Today, I want to talk about mesh networks as another idea on how to develop safer communications. There is now a movement within the country to create mesh networks as an alternate to the traditional web. Mesh networks have been around a long time. The concept of a mesh is simple. Today’s Internet relies solely upon making every connection for every transaction through an ISP. The ISP, using a series of servers and routers, then directs your traffic to where it’s supposed to go.

But it is these servers and routers that are the weak points in today’s web. First, the ISP is recording everything you do and mining every piece of data you send through them. These servers and routers are also where malicious entities get access to your data, making you vulnerable to everybody from hackers to the NSA.

The idea of a mesh network is to skip these intermediate checkpoints whenever possible. In a mesh network every device in the mesh is able to communicate directly with the other devices within the mesh. Picture, as an example, a neighborhood where all of the households meshed their WiFi networks together. In such a network you could communicate with anybody in the neighborhood and exchange data with them without having to go back to the ISP network. It would function as if you were all on the same WiFi network within a home. Granted there is not generally that much traffic exchanged with your neighbors, so such a network would be of limited use. But it’s an example of how a mesh works.


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Hudson Developing Plans for Muni Fiber Open Access Network in Ohio | community broadband networks

Hudson Developing Plans for Muni Fiber Open Access Network in Ohio | community broadband networks | Surfing the Broadband Bit Stream | Scoop.it

Hudson, OH is moving ahead with plans to develop a publicly owned fiber network, reports the Hub Times. The City Council recently approved a contract with a consultant to develop a conceptual design, implement the plan, and recruit service providers interested in operating over an open access network.

In January, the town of about 23,000 conducted a residential and business survey to determine the overall state of broadband in the community. At a February meeting, the Council reviewed the survey results. Almost 1,000 residents and 133 businesses answered the survey which revealed that Internet services were lacking in coverage, speed, performance, and reliability. From a February Hub Times article:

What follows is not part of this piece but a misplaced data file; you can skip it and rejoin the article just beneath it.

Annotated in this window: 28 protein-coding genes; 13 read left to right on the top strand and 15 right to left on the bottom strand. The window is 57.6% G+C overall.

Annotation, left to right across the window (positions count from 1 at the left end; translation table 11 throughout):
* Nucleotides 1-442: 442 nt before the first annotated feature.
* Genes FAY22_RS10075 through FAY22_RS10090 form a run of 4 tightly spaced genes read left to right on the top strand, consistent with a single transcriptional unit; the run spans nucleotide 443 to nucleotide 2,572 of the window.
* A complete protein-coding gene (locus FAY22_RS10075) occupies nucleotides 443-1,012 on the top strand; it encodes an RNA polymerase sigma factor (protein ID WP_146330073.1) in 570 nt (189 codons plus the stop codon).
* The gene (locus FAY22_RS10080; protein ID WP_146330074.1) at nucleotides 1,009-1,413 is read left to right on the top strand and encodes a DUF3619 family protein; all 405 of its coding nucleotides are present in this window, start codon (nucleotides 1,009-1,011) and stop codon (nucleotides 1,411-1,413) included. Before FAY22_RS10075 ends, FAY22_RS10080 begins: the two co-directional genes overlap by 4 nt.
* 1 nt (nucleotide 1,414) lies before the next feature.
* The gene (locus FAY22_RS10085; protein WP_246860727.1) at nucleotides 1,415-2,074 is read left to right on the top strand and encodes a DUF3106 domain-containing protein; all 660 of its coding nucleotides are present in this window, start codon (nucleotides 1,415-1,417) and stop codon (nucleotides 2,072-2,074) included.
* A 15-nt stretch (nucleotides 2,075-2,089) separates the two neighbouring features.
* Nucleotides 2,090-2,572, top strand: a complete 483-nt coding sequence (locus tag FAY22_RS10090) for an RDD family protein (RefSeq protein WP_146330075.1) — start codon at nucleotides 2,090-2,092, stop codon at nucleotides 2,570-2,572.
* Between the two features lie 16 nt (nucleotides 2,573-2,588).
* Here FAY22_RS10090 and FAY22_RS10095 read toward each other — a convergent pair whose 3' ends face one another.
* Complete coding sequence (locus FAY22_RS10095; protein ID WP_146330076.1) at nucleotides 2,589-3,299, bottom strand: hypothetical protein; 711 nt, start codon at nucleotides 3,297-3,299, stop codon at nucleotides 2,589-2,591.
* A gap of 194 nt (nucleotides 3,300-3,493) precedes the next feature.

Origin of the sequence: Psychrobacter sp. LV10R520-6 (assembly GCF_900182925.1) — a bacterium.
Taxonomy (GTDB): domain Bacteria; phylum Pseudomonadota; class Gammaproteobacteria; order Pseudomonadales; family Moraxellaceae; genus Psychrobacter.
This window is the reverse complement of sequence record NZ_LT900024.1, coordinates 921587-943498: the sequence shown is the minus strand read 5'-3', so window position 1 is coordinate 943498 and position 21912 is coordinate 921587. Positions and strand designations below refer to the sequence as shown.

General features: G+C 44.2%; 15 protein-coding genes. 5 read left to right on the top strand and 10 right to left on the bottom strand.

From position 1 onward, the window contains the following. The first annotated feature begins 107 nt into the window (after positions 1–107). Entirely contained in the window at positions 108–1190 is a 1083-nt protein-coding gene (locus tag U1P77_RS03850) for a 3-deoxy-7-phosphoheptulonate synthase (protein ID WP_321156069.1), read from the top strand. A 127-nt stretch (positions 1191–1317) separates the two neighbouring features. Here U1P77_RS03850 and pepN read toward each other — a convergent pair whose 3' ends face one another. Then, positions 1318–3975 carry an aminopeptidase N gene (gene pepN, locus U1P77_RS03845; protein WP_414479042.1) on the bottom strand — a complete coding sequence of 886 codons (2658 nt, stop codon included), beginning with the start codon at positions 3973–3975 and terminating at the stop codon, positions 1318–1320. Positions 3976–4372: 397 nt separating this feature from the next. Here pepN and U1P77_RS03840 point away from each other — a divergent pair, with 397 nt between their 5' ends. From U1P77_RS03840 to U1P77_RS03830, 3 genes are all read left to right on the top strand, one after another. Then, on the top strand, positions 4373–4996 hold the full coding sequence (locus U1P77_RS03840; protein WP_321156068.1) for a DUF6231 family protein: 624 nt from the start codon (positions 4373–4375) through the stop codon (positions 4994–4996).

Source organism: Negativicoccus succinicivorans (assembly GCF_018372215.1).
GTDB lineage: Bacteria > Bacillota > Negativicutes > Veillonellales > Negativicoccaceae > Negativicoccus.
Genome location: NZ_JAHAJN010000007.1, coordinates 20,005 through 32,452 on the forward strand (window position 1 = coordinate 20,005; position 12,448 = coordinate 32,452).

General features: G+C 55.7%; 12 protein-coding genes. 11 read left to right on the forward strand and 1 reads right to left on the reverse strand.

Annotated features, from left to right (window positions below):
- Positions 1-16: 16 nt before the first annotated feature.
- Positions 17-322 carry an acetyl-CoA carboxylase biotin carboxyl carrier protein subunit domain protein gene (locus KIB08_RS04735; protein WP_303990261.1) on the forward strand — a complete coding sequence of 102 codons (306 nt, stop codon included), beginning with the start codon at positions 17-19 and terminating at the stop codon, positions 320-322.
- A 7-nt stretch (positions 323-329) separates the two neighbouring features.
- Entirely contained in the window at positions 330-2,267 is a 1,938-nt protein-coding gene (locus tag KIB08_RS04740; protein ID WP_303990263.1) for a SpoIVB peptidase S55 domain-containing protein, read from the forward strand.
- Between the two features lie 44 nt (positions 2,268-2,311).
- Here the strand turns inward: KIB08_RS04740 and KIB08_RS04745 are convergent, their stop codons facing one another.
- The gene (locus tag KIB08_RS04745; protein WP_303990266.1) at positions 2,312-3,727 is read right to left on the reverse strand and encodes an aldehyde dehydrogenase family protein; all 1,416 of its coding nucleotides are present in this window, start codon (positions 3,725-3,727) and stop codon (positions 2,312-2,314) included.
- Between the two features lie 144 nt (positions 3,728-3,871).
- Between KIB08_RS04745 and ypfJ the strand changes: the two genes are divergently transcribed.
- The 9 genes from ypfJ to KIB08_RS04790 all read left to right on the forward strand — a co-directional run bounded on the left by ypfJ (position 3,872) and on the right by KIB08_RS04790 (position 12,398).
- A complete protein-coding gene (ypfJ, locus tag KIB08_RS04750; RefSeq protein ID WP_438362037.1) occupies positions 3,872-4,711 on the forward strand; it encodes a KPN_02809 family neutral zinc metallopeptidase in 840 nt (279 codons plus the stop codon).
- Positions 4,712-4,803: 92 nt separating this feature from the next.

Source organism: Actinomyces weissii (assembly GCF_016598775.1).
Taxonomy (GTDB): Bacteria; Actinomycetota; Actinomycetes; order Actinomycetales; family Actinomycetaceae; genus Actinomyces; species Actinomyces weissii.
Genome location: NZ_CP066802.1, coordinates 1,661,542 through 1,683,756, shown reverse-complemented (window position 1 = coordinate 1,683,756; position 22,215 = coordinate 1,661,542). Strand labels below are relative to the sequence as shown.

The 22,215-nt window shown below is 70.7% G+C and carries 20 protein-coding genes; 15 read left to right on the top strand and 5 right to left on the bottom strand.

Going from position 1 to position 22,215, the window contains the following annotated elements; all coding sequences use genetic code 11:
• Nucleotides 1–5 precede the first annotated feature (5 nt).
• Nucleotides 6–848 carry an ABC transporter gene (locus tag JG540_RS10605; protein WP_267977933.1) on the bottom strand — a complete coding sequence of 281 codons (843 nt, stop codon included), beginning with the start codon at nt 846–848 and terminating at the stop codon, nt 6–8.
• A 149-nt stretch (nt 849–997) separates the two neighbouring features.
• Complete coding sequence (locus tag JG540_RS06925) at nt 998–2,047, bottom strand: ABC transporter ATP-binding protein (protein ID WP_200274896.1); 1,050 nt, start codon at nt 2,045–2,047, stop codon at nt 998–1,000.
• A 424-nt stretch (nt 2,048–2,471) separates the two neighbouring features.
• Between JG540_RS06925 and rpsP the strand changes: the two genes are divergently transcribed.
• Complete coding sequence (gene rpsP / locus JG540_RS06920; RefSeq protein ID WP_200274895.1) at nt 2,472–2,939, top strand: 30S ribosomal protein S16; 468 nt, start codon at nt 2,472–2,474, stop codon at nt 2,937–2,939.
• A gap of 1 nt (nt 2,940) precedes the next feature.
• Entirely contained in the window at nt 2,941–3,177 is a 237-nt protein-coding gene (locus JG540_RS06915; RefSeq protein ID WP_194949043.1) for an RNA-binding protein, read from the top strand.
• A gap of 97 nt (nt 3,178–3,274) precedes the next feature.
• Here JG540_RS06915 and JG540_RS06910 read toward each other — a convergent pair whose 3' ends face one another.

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Despite Throwing Money At Congress, Comcast Finds Merger Support Hard To Come By | Karl Bode | Techdirt

Despite Throwing Money At Congress, Comcast Finds Merger Support Hard To Come By | Karl Bode | Techdirt | Surfing the Broadband Bit Stream | Scoop.it

Poor Comcast. Despite throwing millions of dollars at think tanks, consultants, PR reps, editorial writers, various front groups and a myriad of other policy tendrils, genuine, meaningful support for the company's $45 billion Time Warner Cable acquisition is still apparently hard to come by.


You might recall that last year top Comcast (lobbyist) "Chief Diversity Officer" David Cohen proudly crowed that support for the company's merger was "pouring in" -- though he failed to mention that Comcast was paying people for that support, and that said support largely consisted of regurgitated form letters.

Despite the money spent however, it appears that actual support in Congress for the deal is tepid to non-existent. Comcast's hometown paper the Philadelphia Inquirer points out that whereas the NBC deal saw major support efforts by members of Congress, politicians appear to want nothing to do with this latest merger attempt:


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Philadelphia: City Council Resolution Calling for Hearings on Historic Comcast Communications Franchise | Hannah Sassaman | Cap Comcast!

Philadelphia: City Council Resolution Calling for Hearings on Historic Comcast Communications Franchise | Hannah Sassaman | Cap Comcast! | Surfing the Broadband Bit Stream | Scoop.it